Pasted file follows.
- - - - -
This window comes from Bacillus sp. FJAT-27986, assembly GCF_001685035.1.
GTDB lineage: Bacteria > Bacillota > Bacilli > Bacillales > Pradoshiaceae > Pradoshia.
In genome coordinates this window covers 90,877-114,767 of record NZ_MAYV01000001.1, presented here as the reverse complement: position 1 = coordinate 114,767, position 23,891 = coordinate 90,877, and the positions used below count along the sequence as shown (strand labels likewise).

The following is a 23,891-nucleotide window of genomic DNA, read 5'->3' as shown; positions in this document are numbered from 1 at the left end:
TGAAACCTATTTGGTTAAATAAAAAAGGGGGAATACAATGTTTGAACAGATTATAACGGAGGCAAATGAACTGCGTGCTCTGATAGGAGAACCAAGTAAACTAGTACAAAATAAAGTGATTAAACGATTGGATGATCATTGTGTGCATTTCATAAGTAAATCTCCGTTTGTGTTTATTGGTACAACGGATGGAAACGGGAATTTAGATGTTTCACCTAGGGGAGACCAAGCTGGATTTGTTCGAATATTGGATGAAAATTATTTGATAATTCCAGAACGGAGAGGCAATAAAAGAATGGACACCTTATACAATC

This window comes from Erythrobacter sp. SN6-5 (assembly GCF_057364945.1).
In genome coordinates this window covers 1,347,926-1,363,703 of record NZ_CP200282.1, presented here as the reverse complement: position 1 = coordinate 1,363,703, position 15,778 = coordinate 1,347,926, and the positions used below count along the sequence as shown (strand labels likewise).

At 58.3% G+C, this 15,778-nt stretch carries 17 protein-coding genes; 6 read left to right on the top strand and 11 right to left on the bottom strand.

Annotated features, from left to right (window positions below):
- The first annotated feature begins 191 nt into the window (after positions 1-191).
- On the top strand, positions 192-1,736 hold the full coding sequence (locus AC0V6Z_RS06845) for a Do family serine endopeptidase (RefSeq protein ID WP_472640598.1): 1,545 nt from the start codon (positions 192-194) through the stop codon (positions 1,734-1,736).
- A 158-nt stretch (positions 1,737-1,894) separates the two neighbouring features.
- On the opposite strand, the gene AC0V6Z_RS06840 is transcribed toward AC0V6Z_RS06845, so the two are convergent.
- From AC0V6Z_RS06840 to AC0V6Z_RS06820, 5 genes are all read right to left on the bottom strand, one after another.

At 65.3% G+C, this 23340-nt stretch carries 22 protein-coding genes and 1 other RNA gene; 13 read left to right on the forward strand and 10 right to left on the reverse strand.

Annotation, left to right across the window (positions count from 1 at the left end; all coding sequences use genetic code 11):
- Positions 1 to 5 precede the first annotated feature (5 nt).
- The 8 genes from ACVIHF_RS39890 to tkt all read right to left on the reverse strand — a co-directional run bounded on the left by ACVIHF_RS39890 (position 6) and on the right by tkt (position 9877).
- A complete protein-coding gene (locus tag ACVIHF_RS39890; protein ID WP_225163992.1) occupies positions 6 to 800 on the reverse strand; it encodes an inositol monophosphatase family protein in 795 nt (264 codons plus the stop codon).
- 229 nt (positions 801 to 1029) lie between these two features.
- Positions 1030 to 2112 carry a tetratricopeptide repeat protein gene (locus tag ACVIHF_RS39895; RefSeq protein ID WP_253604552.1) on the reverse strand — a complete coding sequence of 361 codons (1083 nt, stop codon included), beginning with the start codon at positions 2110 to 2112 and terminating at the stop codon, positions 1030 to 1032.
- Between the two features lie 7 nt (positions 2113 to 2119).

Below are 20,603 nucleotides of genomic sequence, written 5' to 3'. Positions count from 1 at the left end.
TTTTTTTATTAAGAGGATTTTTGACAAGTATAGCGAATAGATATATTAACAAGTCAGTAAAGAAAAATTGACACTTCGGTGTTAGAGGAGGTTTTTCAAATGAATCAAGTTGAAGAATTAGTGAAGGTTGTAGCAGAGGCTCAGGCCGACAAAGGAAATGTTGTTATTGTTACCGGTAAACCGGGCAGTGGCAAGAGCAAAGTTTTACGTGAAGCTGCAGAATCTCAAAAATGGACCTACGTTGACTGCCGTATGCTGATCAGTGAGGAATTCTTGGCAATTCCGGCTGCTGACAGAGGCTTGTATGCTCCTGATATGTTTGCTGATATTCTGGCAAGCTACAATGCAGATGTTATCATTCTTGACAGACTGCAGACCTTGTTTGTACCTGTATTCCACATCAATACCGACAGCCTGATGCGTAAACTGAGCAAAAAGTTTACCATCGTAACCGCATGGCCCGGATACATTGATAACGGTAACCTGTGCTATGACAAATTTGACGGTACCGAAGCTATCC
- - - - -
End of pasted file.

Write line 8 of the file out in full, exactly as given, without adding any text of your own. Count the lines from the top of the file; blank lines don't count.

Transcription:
At 58.3% G+C, this 15,778-nt stretch carries 17 protein-coding genes; 6 read left to right on the top strand and 11 right to left on the bottom strand.